George W. Bush Faces a Tough Second Term
George W. Bush wanted to be re-elected in spite of the challenging agenda he would face in his second term. He knows from his first term that being the President of the lone superpower United States of America is not a cakewalk in the sun. He obviously has the vision and the conviction as well as the stamina to lead the country to a better and safer future.
The stakes are high and well-known: Domestic problems, war on terror, counter proliferation, the conflicts in and around Iraq, Israel/Palestine and Afghanistan, the tensions with Iran and North Korea and the competition with China and an eroding NATO. This agenda does not allow a time-out and there is no fresh start.
The unstable world needs a hegemon, but it should be a cooperative one. Even the superpower USA will not be capable of dealing with all the problems that lie ahead. The United States should look for a prudent division of labor and for fair burden sharing to avoid the “imperial overstretch” that caused the fall of “great powers” in the past.
It will not be easy to find those partners in Asia or Europe. During his visit to Europe, the president should not expect too much. He will meet political leaders who would have preferred John Kerry as president. However, personalities are not the real source of the problems. Many Europeans do not like the present unipolar world dominated by the “hyperpuissance” US – regardless who the president might be. They aim for a multipolar world with a kind of power sharing. But – they do not have the political resolve to put the necessary capabilities on the table. Thus, autonomous European military capabilities are an illusion.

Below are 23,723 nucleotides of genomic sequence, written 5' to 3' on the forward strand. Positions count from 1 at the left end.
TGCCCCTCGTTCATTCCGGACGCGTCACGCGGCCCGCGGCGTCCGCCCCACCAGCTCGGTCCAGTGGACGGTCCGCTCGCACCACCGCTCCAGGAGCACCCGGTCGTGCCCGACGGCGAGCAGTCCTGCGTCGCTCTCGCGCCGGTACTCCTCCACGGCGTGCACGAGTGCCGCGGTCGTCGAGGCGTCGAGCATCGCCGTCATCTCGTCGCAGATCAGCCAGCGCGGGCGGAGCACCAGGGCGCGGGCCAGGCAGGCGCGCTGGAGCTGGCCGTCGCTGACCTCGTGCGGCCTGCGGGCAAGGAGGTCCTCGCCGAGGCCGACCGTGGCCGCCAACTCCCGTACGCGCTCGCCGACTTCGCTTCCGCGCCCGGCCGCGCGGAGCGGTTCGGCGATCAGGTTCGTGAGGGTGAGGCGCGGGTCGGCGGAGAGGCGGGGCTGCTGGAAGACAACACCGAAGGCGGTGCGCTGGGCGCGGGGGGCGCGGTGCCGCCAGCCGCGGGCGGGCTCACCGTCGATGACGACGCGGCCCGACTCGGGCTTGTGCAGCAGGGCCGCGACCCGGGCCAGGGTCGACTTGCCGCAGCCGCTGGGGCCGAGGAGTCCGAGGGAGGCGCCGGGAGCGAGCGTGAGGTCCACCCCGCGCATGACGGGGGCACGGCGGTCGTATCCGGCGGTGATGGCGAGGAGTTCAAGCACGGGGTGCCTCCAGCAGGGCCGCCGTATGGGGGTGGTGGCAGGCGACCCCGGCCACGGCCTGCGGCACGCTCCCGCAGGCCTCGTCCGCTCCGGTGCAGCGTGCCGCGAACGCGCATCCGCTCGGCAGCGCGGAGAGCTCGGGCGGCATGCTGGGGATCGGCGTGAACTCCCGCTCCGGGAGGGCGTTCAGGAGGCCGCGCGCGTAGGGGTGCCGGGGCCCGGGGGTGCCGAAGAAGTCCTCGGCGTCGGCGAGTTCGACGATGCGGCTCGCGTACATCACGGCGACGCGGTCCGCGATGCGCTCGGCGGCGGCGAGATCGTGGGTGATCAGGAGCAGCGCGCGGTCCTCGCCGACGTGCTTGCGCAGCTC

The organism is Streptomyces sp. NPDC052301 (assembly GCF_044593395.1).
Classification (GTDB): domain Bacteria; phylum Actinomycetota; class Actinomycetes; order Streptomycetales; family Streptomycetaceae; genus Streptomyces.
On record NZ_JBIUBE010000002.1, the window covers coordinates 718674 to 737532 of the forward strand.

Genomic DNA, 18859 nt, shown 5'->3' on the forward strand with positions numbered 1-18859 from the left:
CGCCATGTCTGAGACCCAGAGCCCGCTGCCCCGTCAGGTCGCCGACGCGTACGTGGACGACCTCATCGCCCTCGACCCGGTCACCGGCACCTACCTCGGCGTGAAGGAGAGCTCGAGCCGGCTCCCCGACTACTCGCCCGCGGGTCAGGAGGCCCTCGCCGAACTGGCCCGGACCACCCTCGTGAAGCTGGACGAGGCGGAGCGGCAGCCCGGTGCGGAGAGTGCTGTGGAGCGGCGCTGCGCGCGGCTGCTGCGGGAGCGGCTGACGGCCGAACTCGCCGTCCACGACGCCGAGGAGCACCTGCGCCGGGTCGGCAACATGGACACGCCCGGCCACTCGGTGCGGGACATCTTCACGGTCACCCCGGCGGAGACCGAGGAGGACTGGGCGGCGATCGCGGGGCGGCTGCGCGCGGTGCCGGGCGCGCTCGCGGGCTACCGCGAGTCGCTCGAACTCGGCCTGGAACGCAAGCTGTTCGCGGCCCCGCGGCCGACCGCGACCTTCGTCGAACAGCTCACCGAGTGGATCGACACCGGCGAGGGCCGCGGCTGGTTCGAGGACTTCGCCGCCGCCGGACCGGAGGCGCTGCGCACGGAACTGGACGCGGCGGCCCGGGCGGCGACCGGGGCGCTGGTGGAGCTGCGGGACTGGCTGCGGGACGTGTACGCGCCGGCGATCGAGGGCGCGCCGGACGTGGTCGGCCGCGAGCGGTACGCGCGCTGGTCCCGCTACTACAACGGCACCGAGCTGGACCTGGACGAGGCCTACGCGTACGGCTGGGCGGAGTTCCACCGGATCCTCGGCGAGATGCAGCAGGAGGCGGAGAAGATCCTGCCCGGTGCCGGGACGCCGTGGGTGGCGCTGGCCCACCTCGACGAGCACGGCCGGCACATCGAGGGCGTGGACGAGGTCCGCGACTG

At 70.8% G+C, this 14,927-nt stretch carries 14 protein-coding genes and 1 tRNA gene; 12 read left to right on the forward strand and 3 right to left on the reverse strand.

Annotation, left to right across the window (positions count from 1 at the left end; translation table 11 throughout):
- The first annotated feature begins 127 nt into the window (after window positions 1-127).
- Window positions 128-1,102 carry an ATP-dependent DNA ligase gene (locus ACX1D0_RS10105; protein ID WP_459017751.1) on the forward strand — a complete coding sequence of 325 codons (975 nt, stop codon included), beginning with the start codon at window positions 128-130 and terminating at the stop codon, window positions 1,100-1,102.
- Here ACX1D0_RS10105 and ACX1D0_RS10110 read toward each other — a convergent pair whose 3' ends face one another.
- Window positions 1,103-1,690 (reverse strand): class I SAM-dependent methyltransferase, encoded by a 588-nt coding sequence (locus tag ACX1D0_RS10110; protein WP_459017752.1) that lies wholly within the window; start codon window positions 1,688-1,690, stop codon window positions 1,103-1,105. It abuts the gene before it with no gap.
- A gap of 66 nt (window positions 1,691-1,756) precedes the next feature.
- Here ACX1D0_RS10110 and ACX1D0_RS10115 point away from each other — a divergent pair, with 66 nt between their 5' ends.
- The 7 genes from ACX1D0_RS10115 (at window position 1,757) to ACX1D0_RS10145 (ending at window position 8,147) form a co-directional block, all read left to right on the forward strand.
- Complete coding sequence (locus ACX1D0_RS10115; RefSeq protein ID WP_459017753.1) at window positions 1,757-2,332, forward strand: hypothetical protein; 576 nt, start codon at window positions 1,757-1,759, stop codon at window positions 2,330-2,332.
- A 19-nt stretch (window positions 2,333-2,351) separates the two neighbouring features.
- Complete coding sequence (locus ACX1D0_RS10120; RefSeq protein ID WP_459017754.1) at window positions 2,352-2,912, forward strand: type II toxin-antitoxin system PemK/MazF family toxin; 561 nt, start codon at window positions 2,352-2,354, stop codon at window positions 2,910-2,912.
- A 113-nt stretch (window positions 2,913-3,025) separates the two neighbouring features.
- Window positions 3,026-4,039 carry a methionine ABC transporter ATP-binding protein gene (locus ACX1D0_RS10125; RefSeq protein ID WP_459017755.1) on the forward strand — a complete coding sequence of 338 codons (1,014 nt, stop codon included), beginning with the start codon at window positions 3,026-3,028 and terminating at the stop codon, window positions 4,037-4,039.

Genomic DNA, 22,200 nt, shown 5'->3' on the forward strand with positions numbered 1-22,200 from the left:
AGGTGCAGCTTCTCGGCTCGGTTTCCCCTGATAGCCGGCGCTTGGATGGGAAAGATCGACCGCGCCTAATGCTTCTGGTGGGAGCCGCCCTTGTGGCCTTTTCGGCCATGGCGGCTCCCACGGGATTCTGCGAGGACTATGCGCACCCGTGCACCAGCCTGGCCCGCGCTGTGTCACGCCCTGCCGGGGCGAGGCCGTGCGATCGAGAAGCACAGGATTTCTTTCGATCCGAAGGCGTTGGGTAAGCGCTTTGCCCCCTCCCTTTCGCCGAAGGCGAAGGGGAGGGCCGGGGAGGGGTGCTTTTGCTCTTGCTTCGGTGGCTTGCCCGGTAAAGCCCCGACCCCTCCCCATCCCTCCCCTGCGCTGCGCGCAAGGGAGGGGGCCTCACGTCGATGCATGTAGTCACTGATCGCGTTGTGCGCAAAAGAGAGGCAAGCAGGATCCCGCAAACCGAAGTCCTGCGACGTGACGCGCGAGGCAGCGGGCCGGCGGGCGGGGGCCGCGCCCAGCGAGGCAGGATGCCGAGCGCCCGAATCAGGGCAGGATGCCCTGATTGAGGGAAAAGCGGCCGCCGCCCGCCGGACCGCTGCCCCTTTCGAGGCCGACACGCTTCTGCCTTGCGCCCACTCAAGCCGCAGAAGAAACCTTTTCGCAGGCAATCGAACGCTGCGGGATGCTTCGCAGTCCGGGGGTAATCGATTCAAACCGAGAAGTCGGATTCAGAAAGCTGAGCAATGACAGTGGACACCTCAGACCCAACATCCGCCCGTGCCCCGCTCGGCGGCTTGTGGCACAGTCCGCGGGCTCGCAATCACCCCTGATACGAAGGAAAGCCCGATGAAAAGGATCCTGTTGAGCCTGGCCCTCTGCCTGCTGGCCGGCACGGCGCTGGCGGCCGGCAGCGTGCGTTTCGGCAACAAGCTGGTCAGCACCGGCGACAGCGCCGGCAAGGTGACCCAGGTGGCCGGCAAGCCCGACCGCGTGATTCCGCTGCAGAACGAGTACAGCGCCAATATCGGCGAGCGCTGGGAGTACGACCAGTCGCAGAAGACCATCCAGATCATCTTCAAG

George W.Bush will not win back the hearts and minds of the majority of sceptical Europeans by just one visit and some speeches, but he should try to restart cooperation within concrete areas and common objectives: In the Broader Middle East – from Marrakech to Bangladesh - and in the Mediterranean region.
The upcoming elections in Iraq and Afghanistan must be a – at least modest – success for democracy, stability and security. In this context, there are more common interests than some observers believe. Europe’s future depends heavily on security and stability in this region, whether it likes it or not. NATO should be the forum to discuss the risks and threats we face and to find a way to pursue overlapping interests as well as to allocate the necessary resources.
George W. Bush should use his inauguration speech and his visit to Europe to show the world that he has learned the lessons from his first term. One area with a lot of room for improvement is “public diplomacy”. One prerequisite for successful “public diplomacy” is a good product – good governance.
With this newsletter we want to offer some ideas about what the old and new president should do to make the world safer and better.